Veneering a Dining Room Table Top
Project: 4 ft x 12 ft dining table, mahogany veneer top with 2" tulipwood band around the perimeter. I will use a wash coat sealer followed by an oil-based stain. Topcoat will be cat-lacquer. The substrate will be banded with 5/4 mahogany so that the edge can be routed with a multiple bead.
1. I have read numerous posts concerning issues of using various glues, adhesives, and contact cement. What process would be most appropriate for a project of this physical size? Can I accomplish with reliable results using contact cement or do I need to invest in a vacuum press and bag? I will do that if necessary, but would prefer not to spend $700 to $800 if not necessary.
2. I would prefer to use 10 mil sheets of paper backed mahogany veneer except for the tulipwood band. Is that appropriate being that there will be a routed edge on the table? In other words, will the paper show at the routed edge? If not, what other alternatives to minimize seams?
From contributor B:
I am guessing this is a high end piece. I do not think a paper back product is a great option for such work. A sequence matched veneer from Certainly Wood or any other of the fine suppliers will open up a lot of options for you to create remarkable pieces, but if your clients do not want to pay for the extra time/effort, by all means stick with a paper back.
Assuming you go for a wood veneer, I would use UniBond 800 for such a large glue up. It is a two part urea formaldehyde that will give you a longer open time to get it all prepped and into a press. A PVA will work if you are fast, but more times than not it stresses me out for larger glue ups. Another bonus of the Unibond is that it has very little water in it so there is less tendency for the veneers to curl up when you first place them on the substrate. The downside of Unibond is you need to keep the panel in the press longer than PVA (up to 5 hours), but if you have a heat blanket that can be improved upon.
If you have any plans to do more of this work in the future, a vacuum press is a wonderful tool for smaller runs. I suggest you take a look at the Vacupress site and consider one of Darryl Kiel's vacuum setups. They are worth it. His DVDs are also very helpful. Veneer Systems also retails Vacupress products and many other very useful veneering tools.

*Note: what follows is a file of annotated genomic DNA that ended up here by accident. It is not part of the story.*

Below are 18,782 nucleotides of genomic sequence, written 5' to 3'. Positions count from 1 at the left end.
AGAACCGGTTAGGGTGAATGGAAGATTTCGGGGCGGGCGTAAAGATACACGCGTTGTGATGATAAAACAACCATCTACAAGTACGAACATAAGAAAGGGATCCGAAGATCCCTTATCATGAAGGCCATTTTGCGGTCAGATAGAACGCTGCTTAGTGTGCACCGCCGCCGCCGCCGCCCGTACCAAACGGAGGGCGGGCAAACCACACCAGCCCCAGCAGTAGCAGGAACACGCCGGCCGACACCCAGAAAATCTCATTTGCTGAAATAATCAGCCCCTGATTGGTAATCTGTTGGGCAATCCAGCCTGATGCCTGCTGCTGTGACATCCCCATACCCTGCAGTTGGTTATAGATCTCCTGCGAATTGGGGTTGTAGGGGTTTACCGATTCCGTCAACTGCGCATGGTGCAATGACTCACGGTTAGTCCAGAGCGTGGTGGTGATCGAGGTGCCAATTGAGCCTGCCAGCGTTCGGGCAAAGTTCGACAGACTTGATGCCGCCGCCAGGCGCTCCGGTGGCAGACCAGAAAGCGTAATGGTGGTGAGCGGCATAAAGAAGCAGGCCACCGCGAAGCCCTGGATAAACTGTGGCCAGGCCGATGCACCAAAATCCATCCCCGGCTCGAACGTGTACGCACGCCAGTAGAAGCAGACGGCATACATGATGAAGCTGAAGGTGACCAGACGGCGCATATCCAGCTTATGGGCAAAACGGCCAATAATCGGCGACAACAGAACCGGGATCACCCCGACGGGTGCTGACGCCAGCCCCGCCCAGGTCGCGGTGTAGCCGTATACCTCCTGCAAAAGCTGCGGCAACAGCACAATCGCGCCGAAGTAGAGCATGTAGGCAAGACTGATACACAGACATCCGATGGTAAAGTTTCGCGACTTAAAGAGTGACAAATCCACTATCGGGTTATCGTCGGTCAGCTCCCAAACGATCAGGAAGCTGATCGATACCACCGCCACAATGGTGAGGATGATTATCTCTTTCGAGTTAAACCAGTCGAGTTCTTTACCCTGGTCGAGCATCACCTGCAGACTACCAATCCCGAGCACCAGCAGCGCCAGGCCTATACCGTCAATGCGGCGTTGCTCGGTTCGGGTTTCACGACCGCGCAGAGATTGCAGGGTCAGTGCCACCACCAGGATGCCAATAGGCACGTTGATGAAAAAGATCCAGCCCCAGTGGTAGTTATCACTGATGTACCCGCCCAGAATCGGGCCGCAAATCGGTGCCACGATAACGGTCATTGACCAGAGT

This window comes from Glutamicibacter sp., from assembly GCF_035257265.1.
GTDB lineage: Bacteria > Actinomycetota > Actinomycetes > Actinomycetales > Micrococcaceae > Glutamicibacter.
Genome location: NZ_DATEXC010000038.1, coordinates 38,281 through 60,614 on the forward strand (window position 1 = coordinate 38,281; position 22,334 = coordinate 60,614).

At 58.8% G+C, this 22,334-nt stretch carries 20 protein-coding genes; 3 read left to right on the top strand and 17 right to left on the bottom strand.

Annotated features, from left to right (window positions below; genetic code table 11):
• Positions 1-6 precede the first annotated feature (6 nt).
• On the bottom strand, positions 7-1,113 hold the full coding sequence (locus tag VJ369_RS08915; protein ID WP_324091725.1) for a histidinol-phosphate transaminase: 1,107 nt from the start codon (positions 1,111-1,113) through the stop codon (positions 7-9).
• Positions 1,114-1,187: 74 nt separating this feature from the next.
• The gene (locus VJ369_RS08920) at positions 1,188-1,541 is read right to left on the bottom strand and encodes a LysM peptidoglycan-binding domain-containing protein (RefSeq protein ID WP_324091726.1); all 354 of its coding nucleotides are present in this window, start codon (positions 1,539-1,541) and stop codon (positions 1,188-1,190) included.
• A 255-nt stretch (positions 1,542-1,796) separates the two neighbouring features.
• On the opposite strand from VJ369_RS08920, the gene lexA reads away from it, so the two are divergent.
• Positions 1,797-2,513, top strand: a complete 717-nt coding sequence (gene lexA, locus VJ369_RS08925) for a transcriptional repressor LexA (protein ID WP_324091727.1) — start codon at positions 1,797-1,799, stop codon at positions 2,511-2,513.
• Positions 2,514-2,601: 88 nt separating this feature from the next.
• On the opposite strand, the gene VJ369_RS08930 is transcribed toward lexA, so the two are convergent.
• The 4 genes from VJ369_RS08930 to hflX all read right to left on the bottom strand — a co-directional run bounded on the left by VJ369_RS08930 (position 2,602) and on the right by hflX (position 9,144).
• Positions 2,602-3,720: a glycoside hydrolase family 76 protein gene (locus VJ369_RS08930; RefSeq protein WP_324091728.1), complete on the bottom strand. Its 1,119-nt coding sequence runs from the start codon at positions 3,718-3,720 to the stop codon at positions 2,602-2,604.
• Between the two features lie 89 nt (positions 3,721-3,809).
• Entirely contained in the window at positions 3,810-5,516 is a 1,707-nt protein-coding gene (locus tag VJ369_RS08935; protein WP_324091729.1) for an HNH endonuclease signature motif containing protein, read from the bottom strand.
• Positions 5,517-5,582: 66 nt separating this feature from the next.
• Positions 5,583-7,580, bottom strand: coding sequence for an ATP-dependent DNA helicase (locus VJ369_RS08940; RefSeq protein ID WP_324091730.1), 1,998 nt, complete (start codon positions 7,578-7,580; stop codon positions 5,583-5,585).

From contributor O:
Don't know where you are located, but you might consider finding a shop with a press to accommodate your glue up. Some larger commercial shops lay up their own ply faces, hence have the equipment.
From contributor N:
Contributor B has it right. If you go with sheets of veneer, look into wood on wood or nbl sheets. They have a much less noticeable edge and are easier to work with.
From contributor S:
I appreciate your ambition. That is a big top for a first veneer project. I've done lots of tops that large, and here is what I can share with you:
Don't even think about contact adhesive.
You will need at minimum one other set of hands, preferably two.
Sliding this thing into a bag is a killer. You are better off with a frame press or making a bag yourself that you seal around it once your veneer and caul have been placed. I've made custom bags for big tops with roll vinyl and double stick tape.
Go with the Unibond, you'll need the extra time.
Veneer both sides, as close together in time as you can manage.
If there is anybody that has experience in your area, get some help. You may even find someone that can joint the veneer for you. Getting a good straight edge over 12 feet will be tough without the right equipment.
Have fun, take your time, and let us know how it goes or if you have any more questions.
From contributor P:
The only kind of veneer that is meant to be used with contact cement is phenolic-backed or something like Oakwood's bubble-free veneer. The 10 mil is too thin. The backing provides no protection against your solvent-based finish reactivating the glue.
Vacuum + Unibond 800 is the way to go. I bought my pump and bag used, and can't imagine life without it. You can use this combo with paperbacked veneers or raw veneer. A 4x12 bag could get a little pricey, though.
One big piece of advice when using backed veneers of any kind - be extra careful when sanding. The veneers are ridiculously thin.
From contributor C:
Hello. I am in medical school. I have been doing minor surgical procedures for some time and now have an opportunity to do a multiple organ transplant. Can some of you help me with advice? Hopefully, my patient will agree when I let them know that for $100K I am doing this for the first time.
I would rather give an organ transplant a try for the first time than veneer a 4 x 12 ft table and sell it to a client. I can't imagine trying to join veneer pieces 12 ft long so they are tight. Spreading glue on 100 sq ft (both sides) evenly and not having dry spots or puddles. Or worse yet, using insanely thin paper backed veneer that may delaminate from the paper or from the core. Then I have to conquer all the tricks of getting a vac bag to not create air pockets and voids. And even if I pull off the lamination, having to hand sand the entire top to a flat, smooth surface free of open grain.
Someone would be paying good money for you to practice. You should learn on smaller stuff. Get someone (local if you can) to do it who knows their stuff. I've seen this kind of thing a lot, and it's not pretty. Often you think things look good only to find a bubble in finishing or when the client runs their furnace all winter at 75 degrees.
From the original questioner:
This piece is for our home. I just completed a 6000 sf home (my sons and I constructed it ourselves, 18 months). There would be those who would say that I could have not built a home of that size and quality because I had never built a house before. Yet, that house is a high-end home built to a higher standard than any custom contractor builds in the area.
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